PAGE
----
On colliding with the charged particle the kinetic energy of the photon is transferred to the charged particle which is then recoiled by the particle and the remaining energy is scattered by the particle releasing out the photon.

The change in the wavelength of the photon before and after colliding is given by the equation:-

The momentum and energy of the photon is conserved in this collision, hence it is an elastic collision.

Trampoline

A person jumping on a trampoline gains potential energy due to the elasticity of the trampoline which throws the body into the air converting this potential energy into the kinetic energy that sets the body in motion.

This kinetic energy is converted back into the potential energy when the body attains the height where all the kinetic energy is converted into the potential energy and hence there is a pause for some milliseconds in the air before the body starts returning down due to the effect of gravity.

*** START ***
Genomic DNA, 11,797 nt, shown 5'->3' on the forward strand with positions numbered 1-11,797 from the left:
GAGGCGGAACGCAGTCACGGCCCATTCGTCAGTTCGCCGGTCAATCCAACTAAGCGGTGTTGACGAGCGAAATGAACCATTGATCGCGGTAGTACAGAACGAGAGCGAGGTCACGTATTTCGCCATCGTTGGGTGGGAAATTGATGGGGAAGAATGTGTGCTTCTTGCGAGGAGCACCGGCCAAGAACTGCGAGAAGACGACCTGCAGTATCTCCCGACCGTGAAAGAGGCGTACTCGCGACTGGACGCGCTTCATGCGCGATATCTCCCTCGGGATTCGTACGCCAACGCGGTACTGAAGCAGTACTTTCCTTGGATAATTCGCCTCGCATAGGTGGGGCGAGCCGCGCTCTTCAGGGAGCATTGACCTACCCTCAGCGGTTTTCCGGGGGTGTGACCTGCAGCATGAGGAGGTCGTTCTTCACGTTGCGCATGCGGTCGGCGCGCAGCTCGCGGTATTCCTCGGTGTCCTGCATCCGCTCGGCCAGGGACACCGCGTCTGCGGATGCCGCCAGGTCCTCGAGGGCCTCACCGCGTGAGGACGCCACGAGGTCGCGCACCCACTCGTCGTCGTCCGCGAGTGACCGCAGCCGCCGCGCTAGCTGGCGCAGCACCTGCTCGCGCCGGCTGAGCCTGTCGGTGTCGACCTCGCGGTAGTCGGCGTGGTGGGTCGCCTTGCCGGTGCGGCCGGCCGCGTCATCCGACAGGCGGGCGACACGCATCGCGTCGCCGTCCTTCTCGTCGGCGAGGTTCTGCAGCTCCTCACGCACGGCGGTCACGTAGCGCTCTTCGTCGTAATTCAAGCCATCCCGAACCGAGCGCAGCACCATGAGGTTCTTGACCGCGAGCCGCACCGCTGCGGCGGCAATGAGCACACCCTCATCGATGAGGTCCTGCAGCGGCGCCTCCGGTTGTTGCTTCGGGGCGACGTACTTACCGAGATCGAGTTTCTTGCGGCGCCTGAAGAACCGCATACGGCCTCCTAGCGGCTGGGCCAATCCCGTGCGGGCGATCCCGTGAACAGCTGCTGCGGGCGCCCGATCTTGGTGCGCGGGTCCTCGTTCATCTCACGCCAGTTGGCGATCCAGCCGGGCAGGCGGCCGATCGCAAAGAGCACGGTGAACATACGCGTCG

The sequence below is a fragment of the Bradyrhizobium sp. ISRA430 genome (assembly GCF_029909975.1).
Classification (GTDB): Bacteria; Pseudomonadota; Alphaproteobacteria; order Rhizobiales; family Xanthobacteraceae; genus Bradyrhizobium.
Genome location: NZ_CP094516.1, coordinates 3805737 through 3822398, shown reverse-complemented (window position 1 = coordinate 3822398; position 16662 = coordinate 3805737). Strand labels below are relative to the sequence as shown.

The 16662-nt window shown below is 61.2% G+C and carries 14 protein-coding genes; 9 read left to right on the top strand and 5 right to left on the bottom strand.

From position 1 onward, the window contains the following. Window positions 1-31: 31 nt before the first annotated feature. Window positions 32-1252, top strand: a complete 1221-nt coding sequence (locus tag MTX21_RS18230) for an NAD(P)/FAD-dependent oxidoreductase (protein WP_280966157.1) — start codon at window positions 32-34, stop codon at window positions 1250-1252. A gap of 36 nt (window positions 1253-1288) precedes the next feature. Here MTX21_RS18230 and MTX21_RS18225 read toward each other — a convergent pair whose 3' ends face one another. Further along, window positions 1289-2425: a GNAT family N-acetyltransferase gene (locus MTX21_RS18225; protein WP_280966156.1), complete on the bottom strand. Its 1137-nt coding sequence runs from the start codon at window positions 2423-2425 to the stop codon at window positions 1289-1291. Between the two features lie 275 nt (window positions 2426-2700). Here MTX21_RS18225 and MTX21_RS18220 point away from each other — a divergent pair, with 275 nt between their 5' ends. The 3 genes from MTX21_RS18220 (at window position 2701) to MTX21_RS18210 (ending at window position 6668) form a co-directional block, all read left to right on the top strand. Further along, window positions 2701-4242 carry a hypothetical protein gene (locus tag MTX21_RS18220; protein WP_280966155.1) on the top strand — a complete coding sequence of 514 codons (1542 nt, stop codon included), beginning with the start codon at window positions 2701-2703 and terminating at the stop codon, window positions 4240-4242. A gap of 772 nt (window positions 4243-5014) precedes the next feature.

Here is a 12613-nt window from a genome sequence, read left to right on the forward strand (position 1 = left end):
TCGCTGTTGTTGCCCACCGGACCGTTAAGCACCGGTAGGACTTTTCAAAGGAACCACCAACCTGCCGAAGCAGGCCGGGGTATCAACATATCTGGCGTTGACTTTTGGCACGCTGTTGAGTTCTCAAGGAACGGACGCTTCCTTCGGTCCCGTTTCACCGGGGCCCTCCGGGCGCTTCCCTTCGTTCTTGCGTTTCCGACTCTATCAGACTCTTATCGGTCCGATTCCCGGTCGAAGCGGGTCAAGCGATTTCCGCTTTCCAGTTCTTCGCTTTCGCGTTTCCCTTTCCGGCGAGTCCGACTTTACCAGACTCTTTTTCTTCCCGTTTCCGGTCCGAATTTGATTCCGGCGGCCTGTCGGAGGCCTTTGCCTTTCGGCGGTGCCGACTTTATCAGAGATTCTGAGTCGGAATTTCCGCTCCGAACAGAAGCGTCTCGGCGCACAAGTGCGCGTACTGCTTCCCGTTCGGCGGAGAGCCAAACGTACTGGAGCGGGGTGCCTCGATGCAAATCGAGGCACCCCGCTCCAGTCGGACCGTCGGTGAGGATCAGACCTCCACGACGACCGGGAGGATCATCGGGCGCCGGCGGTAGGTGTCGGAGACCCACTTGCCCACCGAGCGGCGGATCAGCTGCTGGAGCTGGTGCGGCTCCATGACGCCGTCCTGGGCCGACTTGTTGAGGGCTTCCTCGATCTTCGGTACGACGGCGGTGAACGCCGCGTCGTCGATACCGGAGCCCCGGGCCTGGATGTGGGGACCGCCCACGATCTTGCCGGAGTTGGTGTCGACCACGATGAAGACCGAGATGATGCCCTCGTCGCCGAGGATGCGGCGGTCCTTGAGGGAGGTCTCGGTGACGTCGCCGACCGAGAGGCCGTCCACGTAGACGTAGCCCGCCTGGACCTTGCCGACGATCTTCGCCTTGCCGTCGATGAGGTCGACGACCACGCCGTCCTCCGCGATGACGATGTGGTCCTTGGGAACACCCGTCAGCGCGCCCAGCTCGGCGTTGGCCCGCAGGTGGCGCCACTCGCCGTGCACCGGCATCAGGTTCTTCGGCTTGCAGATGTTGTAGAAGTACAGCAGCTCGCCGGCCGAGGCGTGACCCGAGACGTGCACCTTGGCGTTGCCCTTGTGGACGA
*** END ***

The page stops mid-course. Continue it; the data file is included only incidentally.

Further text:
The energy of the body and the momentum is conserved while jumping on the trampoline, hence is an example of perfectly elastic collision.

Air Bags

Molecules in air move in random motions due to the wide separation between them. As the temperature of the system increases the agility of the molecules in the air increases and there are more chances of collision due to the randomness in motion of the molecules.

These molecules bombard with each other in the air, releasing and gaining an equal amount of energy depending upon the molecular masses, and get scattered maintaining an equivalent measure of kinetic energy and momentum that was before the collision of the molecules.

Read more on 15+ Elastic Collision Examples: Detailed Facts And FAQs.

Frequently Asked Questions

What is a perfectly elastic collision?

If a particle on colliding retains its kinetic energy and momentum then it is called an elastic collision.